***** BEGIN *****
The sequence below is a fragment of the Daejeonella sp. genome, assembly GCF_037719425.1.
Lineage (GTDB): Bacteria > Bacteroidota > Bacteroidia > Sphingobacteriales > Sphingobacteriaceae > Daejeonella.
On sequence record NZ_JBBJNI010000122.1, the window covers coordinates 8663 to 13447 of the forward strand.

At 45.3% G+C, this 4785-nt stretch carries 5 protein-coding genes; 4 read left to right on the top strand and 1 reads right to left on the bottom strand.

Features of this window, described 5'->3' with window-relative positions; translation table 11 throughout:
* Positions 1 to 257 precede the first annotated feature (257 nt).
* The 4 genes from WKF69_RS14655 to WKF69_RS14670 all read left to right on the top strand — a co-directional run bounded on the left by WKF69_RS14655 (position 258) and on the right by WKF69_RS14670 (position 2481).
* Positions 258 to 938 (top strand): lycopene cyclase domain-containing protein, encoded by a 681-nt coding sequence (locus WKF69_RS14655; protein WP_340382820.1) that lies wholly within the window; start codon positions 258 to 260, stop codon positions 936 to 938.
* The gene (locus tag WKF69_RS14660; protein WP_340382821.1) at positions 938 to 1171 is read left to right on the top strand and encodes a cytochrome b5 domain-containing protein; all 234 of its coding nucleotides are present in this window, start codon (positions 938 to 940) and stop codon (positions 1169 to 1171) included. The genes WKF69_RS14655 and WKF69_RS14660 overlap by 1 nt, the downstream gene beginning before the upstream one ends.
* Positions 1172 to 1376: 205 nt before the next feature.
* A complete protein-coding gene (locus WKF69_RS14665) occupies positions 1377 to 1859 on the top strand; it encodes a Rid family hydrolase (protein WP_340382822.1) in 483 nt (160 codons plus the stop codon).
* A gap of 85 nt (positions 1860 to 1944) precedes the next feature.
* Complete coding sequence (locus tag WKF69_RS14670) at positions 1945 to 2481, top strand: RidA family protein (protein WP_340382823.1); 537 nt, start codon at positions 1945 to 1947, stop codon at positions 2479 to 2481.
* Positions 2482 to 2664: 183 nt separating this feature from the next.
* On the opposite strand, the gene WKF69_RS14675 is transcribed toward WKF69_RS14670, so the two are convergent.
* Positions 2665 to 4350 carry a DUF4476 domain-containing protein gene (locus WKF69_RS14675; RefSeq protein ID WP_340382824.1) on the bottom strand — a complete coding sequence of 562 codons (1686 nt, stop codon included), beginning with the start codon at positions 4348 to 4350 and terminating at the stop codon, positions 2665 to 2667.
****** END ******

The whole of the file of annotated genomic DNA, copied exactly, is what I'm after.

The sequence below is a fragment of the Daejeonella sp. genome, assembly GCF_037719425.1.
Lineage (GTDB): Bacteria > Bacteroidota > Bacteroidia > Sphingobacteriales > Sphingobacteriaceae > Daejeonella.
On sequence record NZ_JBBJNI010000122.1, the window covers coordinates 8663 to 13447 of the forward strand.

At 45.3% G+C, this 4785-nt stretch carries 5 protein-coding genes; 4 read left to right on the top strand and 1 reads right to left on the bottom strand.

Features of this window, described 5'->3' with window-relative positions; translation table 11 throughout:
* Positions 1 to 257 precede the first annotated feature (257 nt).
* The 4 genes from WKF69_RS14655 to WKF69_RS14670 all read left to right on the top strand — a co-directional run bounded on the left by WKF69_RS14655 (position 258) and on the right by WKF69_RS14670 (position 2481).
* Positions 258 to 938 (top strand): lycopene cyclase domain-containing protein, encoded by a 681-nt coding sequence (locus WKF69_RS14655; protein WP_340382820.1) that lies wholly within the window; start codon positions 258 to 260, stop codon positions 936 to 938.
* The gene (locus tag WKF69_RS14660; protein WP_340382821.1) at positions 938 to 1171 is read left to right on the top strand and encodes a cytochrome b5 domain-containing protein; all 234 of its coding nucleotides are present in this window, start codon (positions 938 to 940) and stop codon (positions 1169 to 1171) included. The genes WKF69_RS14655 and WKF69_RS14660 overlap by 1 nt, the downstream gene beginning before the upstream one ends.
* Positions 1172 to 1376: 205 nt before the next feature.
* A complete protein-coding gene (locus WKF69_RS14665) occupies positions 1377 to 1859 on the top strand; it encodes a Rid family hydrolase (protein WP_340382822.1) in 483 nt (160 codons plus the stop codon).
* A gap of 85 nt (positions 1860 to 1944) precedes the next feature.
* Complete coding sequence (locus tag WKF69_RS14670) at positions 1945 to 2481, top strand: RidA family protein (protein WP_340382823.1); 537 nt, start codon at positions 1945 to 1947, stop codon at positions 2479 to 2481.
* Positions 2482 to 2664: 183 nt separating this feature from the next.
* On the opposite strand, the gene WKF69_RS14675 is transcribed toward WKF69_RS14670, so the two are convergent.
* Positions 2665 to 4350 carry a DUF4476 domain-containing protein gene (locus WKF69_RS14675; RefSeq protein ID WP_340382824.1) on the bottom strand — a complete coding sequence of 562 codons (1686 nt, stop codon included), beginning with the start codon at positions 4348 to 4350 and terminating at the stop codon, positions 2665 to 2667.